Since it powers our daily lives like electricity, we tend to treat the Internet like a public utility. We pay every month for the privilege of using it and we depend on it in much the same way we depend on flipping a light switch to brighten a dark room—it’s always going to work the same way, every time. As opposed to a cell phone contract that chargers users extra for the number of text messages sent or data used, our Internet fees hold steady every month regardless of how much we’re using it.
But the Internet isn’t a public utility. It’s a private service, subject to the whims of the market and the companies that control it. “Truly high-speed wired Internet access is as basic to innovation ... as electricity was a century ago,” writes Yeshiva University professor and Internet law expert Susan Crawford in her 2013 book Captive Audience: The Telecom Industry and Monopoly in the New Gilded Age. “But a limited number of Americans have access to it, many can’t afford it, and the country has handed control of it over to Comcast and a few other companies.”
U.S. broadband already lags behind that of countries like South Korea and Japan (we come in eighth out of the top 10 countries, behind even Hong Kong and Latvia), and other forces are quickly coming into play to make our country’s Internet less consistent and less like a public good than ever. Following the unveiling of the National Security Agency’s surveillance programs, the Internet’s general sense of anonymity has departed, turning privacy into a commercial good. And the struggle over net neutrality raises the possibility of tiered Internet service, with providers hooking up higher-paying customers with faster speeds. Welcome to the new, monetized Internet.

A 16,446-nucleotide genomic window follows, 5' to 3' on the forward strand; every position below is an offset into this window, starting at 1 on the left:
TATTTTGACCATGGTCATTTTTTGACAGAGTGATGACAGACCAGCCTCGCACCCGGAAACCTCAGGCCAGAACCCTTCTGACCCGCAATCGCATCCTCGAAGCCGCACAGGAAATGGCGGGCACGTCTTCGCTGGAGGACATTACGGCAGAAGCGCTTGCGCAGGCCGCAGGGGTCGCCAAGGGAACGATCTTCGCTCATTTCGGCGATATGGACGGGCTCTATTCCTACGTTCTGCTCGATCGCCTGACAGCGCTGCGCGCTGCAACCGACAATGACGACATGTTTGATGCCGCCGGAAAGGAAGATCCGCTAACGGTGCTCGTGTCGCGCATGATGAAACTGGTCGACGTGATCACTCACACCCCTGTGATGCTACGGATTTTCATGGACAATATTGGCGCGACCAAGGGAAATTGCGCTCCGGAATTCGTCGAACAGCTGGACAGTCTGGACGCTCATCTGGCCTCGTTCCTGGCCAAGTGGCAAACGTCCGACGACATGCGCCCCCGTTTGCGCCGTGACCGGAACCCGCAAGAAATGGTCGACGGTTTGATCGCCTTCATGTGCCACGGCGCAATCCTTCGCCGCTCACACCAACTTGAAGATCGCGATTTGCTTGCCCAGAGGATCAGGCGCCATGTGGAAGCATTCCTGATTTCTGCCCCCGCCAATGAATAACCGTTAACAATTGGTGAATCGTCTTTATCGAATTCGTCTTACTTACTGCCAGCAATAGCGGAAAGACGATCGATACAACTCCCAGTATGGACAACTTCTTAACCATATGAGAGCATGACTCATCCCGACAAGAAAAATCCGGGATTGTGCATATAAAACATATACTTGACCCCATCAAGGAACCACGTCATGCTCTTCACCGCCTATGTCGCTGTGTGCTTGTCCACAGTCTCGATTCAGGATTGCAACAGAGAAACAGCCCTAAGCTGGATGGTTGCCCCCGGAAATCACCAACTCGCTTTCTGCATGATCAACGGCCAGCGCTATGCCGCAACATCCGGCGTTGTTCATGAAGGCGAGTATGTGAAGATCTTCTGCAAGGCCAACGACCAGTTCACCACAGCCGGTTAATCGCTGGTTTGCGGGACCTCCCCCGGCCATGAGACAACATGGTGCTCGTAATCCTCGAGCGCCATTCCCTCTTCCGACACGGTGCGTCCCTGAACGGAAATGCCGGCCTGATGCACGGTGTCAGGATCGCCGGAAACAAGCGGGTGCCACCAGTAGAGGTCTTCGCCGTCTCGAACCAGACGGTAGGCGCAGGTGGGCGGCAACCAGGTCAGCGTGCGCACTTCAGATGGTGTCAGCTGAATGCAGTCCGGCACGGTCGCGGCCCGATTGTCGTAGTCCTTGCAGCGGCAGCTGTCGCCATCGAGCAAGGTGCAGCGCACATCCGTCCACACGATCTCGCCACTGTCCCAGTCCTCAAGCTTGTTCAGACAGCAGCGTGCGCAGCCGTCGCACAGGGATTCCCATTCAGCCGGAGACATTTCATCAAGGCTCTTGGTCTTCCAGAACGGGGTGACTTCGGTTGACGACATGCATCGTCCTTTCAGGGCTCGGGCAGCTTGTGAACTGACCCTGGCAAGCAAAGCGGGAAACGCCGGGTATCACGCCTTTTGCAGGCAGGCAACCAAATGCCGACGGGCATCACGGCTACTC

The new Internet is about turning the process of getting online into a series of tiered options rather than the monolithic package deals we’re used to. Want privacy or quicker downloads? You’ll need to pay for them.
The new Internet is about turning the process of getting online into a series of tiered options rather than the monolithic package deals we’re used to. Want privacy or quicker downloads? You’ll need to pay for them. And what’s more, we’re already willing to.
In a paper released in late 2013, University of Colorado economists Scott Savage and Donald Waldman found that study participants didn’t mind purchasing privacy. Savage and Waldman tested smartphone apps, an easily recognizable commodity, as a gateway to Internet browsing. Subjects were given a choice between multiple apps, one of which was a pre-existing app available in stores. The other options fulfilled the same purpose as the original, but with varying levels of advertising and privacy options at added costs. The results put a price tag on different levels of anonymity: Customers would pay $2.28 per app to conceal their browser history, $4.05 to conceal their list of contacts, $1.19 to conceal their location, and $3.58 to conceal the contents of their text messages. Eliminating advertising was worth $2.12 to a user.